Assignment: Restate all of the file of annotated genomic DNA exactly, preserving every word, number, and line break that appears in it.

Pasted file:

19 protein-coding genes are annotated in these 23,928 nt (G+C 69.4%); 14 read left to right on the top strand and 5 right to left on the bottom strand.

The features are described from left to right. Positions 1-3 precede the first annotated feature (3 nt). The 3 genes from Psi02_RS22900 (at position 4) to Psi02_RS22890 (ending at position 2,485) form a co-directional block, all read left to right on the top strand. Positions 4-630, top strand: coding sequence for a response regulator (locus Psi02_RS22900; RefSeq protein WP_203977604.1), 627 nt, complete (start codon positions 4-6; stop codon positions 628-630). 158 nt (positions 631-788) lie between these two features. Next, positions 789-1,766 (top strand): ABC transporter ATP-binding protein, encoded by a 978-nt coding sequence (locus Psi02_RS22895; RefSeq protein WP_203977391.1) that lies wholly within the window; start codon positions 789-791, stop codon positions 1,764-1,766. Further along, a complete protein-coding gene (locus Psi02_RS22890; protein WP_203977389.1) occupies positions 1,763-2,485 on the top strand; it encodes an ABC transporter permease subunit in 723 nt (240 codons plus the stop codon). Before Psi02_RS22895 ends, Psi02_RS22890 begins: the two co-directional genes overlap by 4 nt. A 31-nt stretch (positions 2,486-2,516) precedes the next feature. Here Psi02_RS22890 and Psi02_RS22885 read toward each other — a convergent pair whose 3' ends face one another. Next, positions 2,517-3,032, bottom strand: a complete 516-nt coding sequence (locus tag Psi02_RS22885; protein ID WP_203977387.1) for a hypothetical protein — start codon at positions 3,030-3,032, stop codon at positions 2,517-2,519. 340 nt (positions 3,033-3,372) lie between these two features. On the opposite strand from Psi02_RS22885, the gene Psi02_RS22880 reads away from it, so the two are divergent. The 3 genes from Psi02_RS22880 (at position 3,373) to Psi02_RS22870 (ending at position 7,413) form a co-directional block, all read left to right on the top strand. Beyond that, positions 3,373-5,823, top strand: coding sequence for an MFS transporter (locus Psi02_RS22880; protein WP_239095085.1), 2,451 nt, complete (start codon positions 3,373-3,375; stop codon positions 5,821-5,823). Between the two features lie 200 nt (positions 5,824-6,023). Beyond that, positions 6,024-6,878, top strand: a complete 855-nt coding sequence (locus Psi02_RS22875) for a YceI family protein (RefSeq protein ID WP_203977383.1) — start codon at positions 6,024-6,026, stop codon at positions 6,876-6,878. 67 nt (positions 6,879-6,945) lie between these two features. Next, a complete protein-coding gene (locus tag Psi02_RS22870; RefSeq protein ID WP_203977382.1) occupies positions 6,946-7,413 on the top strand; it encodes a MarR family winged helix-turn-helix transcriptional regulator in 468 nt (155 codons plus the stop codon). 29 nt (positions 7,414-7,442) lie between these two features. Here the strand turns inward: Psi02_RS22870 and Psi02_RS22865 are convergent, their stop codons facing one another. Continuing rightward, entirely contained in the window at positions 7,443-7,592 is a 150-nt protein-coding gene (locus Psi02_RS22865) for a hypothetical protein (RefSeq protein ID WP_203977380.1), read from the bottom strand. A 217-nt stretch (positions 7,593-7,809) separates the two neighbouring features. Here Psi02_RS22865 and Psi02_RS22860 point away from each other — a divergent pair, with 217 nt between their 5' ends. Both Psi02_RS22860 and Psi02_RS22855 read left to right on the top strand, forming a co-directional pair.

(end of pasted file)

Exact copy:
19 protein-coding genes are annotated in these 23,928 nt (G+C 69.4%); 14 read left to right on the top strand and 5 right to left on the bottom strand.

The features are described from left to right. Positions 1-3 precede the first annotated feature (3 nt). The 3 genes from Psi02_RS22900 (at position 4) to Psi02_RS22890 (ending at position 2,485) form a co-directional block, all read left to right on the top strand. Positions 4-630, top strand: coding sequence for a response regulator (locus Psi02_RS22900; RefSeq protein WP_203977604.1), 627 nt, complete (start codon positions 4-6; stop codon positions 628-630). 158 nt (positions 631-788) lie between these two features. Next, positions 789-1,766 (top strand): ABC transporter ATP-binding protein, encoded by a 978-nt coding sequence (locus Psi02_RS22895; RefSeq protein WP_203977391.1) that lies wholly within the window; start codon positions 789-791, stop codon positions 1,764-1,766. Further along, a complete protein-coding gene (locus Psi02_RS22890; protein WP_203977389.1) occupies positions 1,763-2,485 on the top strand; it encodes an ABC transporter permease subunit in 723 nt (240 codons plus the stop codon). Before Psi02_RS22895 ends, Psi02_RS22890 begins: the two co-directional genes overlap by 4 nt. A 31-nt stretch (positions 2,486-2,516) precedes the next feature. Here Psi02_RS22890 and Psi02_RS22885 read toward each other — a convergent pair whose 3' ends face one another. Next, positions 2,517-3,032, bottom strand: a complete 516-nt coding sequence (locus tag Psi02_RS22885; protein ID WP_203977387.1) for a hypothetical protein — start codon at positions 3,030-3,032, stop codon at positions 2,517-2,519. 340 nt (positions 3,033-3,372) lie between these two features. On the opposite strand from Psi02_RS22885, the gene Psi02_RS22880 reads away from it, so the two are divergent. The 3 genes from Psi02_RS22880 (at position 3,373) to Psi02_RS22870 (ending at position 7,413) form a co-directional block, all read left to right on the top strand. Beyond that, positions 3,373-5,823, top strand: coding sequence for an MFS transporter (locus Psi02_RS22880; protein WP_239095085.1), 2,451 nt, complete (start codon positions 3,373-3,375; stop codon positions 5,821-5,823). Between the two features lie 200 nt (positions 5,824-6,023). Beyond that, positions 6,024-6,878, top strand: a complete 855-nt coding sequence (locus Psi02_RS22875) for a YceI family protein (RefSeq protein ID WP_203977383.1) — start codon at positions 6,024-6,026, stop codon at positions 6,876-6,878. 67 nt (positions 6,879-6,945) lie between these two features. Next, a complete protein-coding gene (locus tag Psi02_RS22870; RefSeq protein ID WP_203977382.1) occupies positions 6,946-7,413 on the top strand; it encodes a MarR family winged helix-turn-helix transcriptional regulator in 468 nt (155 codons plus the stop codon). 29 nt (positions 7,414-7,442) lie between these two features. Here the strand turns inward: Psi02_RS22870 and Psi02_RS22865 are convergent, their stop codons facing one another. Continuing rightward, entirely contained in the window at positions 7,443-7,592 is a 150-nt protein-coding gene (locus Psi02_RS22865) for a hypothetical protein (RefSeq protein ID WP_203977380.1), read from the bottom strand. A 217-nt stretch (positions 7,593-7,809) separates the two neighbouring features. Here Psi02_RS22865 and Psi02_RS22860 point away from each other — a divergent pair, with 217 nt between their 5' ends. Both Psi02_RS22860 and Psi02_RS22855 read left to right on the top strand, forming a co-directional pair.